When nobody wants to live someplace, it's cheap to buy a house there. That's why it's cheap to buy a house in Detroit. By contrast, you'll find that buying a house in Manhattan or San Francisco is extremely expensive. This seems to me to be the overwhelming reason to doubt Greg Mankiw's contention that high-tax states are bleeding high-income residents.
Mark Thoma has some empirical information on this, but I think the housing price data is really the most important thing to consider. The point is that without denying that if San Francisco somehow achieved a more optimal tax/service mix that would increase demand for San Francisco living, it takes a very outmoded view of the American landscape to say this would lead to more people living in San Francisco. What it would lead to is continuation of the trend whereby high income people displace low-income and middle-class residents. This then actually becomes a reason for voters in high-cost supply-constrained cities to deliberately select a non-optimal tax/service mix in an effort to prevent rich people from outbidding them for a limited stock of houses.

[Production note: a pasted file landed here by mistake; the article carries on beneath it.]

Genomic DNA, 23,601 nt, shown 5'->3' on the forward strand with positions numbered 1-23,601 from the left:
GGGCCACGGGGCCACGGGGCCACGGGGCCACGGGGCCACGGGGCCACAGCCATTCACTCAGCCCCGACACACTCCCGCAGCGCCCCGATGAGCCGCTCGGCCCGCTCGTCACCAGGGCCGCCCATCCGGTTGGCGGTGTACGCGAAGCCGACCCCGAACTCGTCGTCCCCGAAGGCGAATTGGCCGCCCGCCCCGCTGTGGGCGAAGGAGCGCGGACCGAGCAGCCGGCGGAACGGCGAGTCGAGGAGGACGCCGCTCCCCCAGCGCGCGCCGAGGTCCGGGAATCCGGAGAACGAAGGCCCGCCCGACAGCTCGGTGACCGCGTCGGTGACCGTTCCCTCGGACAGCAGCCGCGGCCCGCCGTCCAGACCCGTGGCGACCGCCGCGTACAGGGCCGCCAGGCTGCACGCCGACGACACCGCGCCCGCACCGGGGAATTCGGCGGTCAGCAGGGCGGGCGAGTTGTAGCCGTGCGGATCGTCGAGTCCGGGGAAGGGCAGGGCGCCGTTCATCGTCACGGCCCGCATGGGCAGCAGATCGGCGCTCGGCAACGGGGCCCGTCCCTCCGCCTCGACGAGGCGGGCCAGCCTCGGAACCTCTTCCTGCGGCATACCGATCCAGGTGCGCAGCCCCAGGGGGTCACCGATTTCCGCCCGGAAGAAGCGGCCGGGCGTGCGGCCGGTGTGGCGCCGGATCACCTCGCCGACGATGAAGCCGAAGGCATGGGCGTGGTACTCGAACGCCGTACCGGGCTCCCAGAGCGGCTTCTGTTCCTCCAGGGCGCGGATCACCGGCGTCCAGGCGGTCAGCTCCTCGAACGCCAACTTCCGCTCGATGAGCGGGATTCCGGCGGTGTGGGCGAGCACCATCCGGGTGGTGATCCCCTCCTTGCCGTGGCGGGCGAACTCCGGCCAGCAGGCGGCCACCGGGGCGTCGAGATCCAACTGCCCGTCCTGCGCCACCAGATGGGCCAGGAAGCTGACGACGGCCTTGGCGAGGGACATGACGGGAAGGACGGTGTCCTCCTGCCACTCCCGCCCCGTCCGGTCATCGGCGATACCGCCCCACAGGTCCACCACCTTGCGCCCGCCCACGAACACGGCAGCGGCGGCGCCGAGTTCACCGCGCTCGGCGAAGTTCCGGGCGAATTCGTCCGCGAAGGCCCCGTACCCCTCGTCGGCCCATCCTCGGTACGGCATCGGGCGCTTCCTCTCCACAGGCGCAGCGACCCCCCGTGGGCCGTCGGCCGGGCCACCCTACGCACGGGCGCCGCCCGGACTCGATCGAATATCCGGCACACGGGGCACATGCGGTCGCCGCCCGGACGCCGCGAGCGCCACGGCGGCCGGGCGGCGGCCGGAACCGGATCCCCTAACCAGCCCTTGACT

Now Mankiw's overall argument is that because of population migration we ought to favor decentralization, because decentralization will make it impossible for the government to raise the living standards of the least-fortune people. That strikes me as a morally perverse perspective, so I'm not really sure how a clearer understanding of land use issues would change his thinking. But I think it's fairly clear that population migration is driven by job availability and housing costs much more than by tax policy changes.